Observing the eclipse on the Road For HopeCampus Minister Andy Fellows, who is accompanying the group, surprised the walkers with glasses to observe the solar eclipse, bringing an unexpected highlight to day three on the road. Ice cream (and some Maine tourist tee-shirts) were gobbled up during one of the day's rest breaks. Dinner was provided by the Smith family, as the walkers arrived in Waterboro for the evening.

Tuesday will bring the group to Sanford, as the walkers spend their last full day in Maine, and reach the halfway point of their journey.

This post was authored by Road For Hope alumna Maggie Lynch '17

WCSH-TV Profiles Road For Hope

Day two brought journalists from WCSH-TV, the NBC affiliate in Portland, Maine to the Road For Hope, as the group walked from Gray to Standish. With a broadcast that reaches the entire state of Maine, and parts of New Hampshire, the group is excited to spread the word about Road For Hope's mission beyond those who see (and hear) the group walk by.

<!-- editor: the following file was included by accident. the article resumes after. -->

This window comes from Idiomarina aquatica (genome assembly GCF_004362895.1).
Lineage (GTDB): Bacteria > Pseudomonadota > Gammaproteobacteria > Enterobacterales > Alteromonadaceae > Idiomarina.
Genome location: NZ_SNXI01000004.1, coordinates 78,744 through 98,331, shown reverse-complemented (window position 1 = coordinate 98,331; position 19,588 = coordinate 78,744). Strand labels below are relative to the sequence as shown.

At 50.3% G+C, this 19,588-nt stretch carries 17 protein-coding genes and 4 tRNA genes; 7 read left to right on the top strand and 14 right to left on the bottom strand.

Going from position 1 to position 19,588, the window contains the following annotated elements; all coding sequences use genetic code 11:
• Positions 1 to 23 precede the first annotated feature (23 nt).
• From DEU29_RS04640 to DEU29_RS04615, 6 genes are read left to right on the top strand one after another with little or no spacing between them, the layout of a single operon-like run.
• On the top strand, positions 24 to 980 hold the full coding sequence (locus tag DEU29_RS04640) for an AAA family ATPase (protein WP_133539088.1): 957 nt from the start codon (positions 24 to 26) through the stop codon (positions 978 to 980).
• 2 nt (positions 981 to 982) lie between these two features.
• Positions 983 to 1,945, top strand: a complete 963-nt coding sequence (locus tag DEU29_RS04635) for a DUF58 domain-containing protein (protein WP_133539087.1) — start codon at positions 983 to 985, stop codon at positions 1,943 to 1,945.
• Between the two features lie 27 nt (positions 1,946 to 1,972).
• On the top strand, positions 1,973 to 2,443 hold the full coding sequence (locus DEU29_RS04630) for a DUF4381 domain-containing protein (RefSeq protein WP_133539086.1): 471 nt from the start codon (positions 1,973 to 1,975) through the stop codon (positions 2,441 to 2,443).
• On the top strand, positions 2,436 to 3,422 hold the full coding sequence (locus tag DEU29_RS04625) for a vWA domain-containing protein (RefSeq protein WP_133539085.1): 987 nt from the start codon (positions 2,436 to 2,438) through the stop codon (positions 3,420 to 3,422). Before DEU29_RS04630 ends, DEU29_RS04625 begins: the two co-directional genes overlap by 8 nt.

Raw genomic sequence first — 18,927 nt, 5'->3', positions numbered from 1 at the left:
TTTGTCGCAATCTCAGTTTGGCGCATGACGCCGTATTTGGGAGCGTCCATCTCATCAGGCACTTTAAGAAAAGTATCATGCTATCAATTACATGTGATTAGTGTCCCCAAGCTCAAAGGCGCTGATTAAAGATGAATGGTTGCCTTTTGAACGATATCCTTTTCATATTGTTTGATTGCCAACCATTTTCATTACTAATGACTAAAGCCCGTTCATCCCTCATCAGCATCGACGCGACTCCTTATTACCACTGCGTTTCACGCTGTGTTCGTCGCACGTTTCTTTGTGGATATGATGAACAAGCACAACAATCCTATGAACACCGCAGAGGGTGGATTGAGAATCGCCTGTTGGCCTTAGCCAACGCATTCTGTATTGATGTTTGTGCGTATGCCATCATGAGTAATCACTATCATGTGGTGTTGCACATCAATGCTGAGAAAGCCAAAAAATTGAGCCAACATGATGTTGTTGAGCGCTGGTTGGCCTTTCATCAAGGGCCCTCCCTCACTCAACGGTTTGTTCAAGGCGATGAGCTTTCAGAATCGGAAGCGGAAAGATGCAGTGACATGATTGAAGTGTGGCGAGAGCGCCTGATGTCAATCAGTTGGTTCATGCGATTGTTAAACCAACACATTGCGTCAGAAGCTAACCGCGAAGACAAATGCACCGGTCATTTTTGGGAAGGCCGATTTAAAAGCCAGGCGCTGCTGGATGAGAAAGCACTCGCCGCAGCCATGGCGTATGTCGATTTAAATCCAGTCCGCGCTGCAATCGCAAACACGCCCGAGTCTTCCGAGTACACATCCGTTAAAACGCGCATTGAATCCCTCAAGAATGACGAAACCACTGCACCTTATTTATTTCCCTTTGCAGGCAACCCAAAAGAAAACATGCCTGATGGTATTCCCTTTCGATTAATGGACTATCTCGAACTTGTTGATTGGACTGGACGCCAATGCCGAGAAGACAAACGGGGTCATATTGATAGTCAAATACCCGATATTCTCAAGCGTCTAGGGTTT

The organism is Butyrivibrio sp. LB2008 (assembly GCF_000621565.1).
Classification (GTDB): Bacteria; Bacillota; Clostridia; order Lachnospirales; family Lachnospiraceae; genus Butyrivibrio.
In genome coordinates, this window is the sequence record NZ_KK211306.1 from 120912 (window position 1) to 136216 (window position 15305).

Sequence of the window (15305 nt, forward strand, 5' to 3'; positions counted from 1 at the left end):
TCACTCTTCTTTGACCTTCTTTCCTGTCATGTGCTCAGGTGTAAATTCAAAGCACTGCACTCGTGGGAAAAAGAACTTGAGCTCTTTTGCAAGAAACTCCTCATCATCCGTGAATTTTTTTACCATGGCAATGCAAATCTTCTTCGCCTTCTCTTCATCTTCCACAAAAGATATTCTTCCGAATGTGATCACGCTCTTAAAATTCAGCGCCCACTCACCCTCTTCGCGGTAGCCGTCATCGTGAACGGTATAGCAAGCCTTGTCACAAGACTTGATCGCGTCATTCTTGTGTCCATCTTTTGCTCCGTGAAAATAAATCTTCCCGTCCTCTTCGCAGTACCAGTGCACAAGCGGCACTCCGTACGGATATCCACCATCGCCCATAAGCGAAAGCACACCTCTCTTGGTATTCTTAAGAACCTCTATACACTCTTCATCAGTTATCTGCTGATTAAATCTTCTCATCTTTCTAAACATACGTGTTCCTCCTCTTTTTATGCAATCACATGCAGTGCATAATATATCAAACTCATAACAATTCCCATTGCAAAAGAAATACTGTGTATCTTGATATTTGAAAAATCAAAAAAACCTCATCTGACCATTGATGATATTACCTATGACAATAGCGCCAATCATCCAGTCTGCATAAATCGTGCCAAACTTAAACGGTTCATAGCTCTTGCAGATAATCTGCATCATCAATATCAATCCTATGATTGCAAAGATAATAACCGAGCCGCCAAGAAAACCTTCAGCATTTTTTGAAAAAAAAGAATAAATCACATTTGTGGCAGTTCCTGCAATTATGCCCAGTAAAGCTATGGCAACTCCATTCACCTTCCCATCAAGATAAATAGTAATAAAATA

Watch the WCSH story »

Walking the Road For HopeSpecial thanks to the Smith family, who catered lunch on Sunday, with sandwiches donated by Amato's, and to The Deeper Well Church and Pastor Mark, for hosting our walkers Sunday night. We're told the group should expect quite the breakfast when they wake up on Monday morning!

A more detailed post about Sunday's walk will be posted on Monday, including a few reflections from students on the road.